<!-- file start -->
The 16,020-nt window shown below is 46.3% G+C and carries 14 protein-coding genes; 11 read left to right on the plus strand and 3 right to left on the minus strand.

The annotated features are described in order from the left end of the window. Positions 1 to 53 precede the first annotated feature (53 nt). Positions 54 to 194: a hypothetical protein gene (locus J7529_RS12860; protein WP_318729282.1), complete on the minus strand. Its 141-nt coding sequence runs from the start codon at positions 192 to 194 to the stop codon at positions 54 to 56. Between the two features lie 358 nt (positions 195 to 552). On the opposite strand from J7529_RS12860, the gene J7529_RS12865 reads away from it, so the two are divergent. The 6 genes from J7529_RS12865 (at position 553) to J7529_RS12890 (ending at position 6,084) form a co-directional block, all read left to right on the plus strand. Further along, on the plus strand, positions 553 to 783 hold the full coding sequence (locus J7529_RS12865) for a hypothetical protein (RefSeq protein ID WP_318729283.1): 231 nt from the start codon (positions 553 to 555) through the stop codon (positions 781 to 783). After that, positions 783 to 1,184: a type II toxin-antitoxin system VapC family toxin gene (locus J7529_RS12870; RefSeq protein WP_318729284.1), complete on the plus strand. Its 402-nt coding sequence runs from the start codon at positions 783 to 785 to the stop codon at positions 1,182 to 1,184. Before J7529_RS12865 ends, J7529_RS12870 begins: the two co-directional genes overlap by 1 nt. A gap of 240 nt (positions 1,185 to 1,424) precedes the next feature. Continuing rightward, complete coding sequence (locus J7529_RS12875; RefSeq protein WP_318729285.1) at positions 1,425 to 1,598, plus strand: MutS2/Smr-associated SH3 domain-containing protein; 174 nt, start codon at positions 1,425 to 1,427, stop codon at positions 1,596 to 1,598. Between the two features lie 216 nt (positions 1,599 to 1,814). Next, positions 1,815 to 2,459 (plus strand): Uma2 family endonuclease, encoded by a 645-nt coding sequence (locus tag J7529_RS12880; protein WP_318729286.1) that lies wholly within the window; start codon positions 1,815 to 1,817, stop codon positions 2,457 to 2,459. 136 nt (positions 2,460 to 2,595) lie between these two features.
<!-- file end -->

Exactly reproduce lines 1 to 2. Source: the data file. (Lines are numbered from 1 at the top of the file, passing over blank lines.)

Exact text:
The 16,020-nt window shown below is 46.3% G+C and carries 14 protein-coding genes; 11 read left to right on the plus strand and 3 right to left on the minus strand.

The annotated features are described in order from the left end of the window. Positions 1 to 53 precede the first annotated feature (53 nt). Positions 54 to 194: a hypothetical protein gene (locus J7529_RS12860; protein WP_318729282.1), complete on the minus strand. Its 141-nt coding sequence runs from the start codon at positions 192 to 194 to the stop codon at positions 54 to 56. Between the two features lie 358 nt (positions 195 to 552). On the opposite strand from J7529_RS12860, the gene J7529_RS12865 reads away from it, so the two are divergent. The 6 genes from J7529_RS12865 (at position 553) to J7529_RS12890 (ending at position 6,084) form a co-directional block, all read left to right on the plus strand. Further along, on the plus strand, positions 553 to 783 hold the full coding sequence (locus J7529_RS12865) for a hypothetical protein (RefSeq protein ID WP_318729283.1): 231 nt from the start codon (positions 553 to 555) through the stop codon (positions 781 to 783). After that, positions 783 to 1,184: a type II toxin-antitoxin system VapC family toxin gene (locus J7529_RS12870; RefSeq protein WP_318729284.1), complete on the plus strand. Its 402-nt coding sequence runs from the start codon at positions 783 to 785 to the stop codon at positions 1,182 to 1,184. Before J7529_RS12865 ends, J7529_RS12870 begins: the two co-directional genes overlap by 1 nt. A gap of 240 nt (positions 1,185 to 1,424) precedes the next feature. Continuing rightward, complete coding sequence (locus J7529_RS12875; RefSeq protein WP_318729285.1) at positions 1,425 to 1,598, plus strand: MutS2/Smr-associated SH3 domain-containing protein; 174 nt, start codon at positions 1,425 to 1,427, stop codon at positions 1,596 to 1,598. Between the two features lie 216 nt (positions 1,599 to 1,814). Next, positions 1,815 to 2,459 (plus strand): Uma2 family endonuclease, encoded by a 645-nt coding sequence (locus tag J7529_RS12880; protein WP_318729286.1) that lies wholly within the window; start codon positions 1,815 to 1,817, stop codon positions 2,457 to 2,459. 136 nt (positions 2,460 to 2,595) lie between these two features.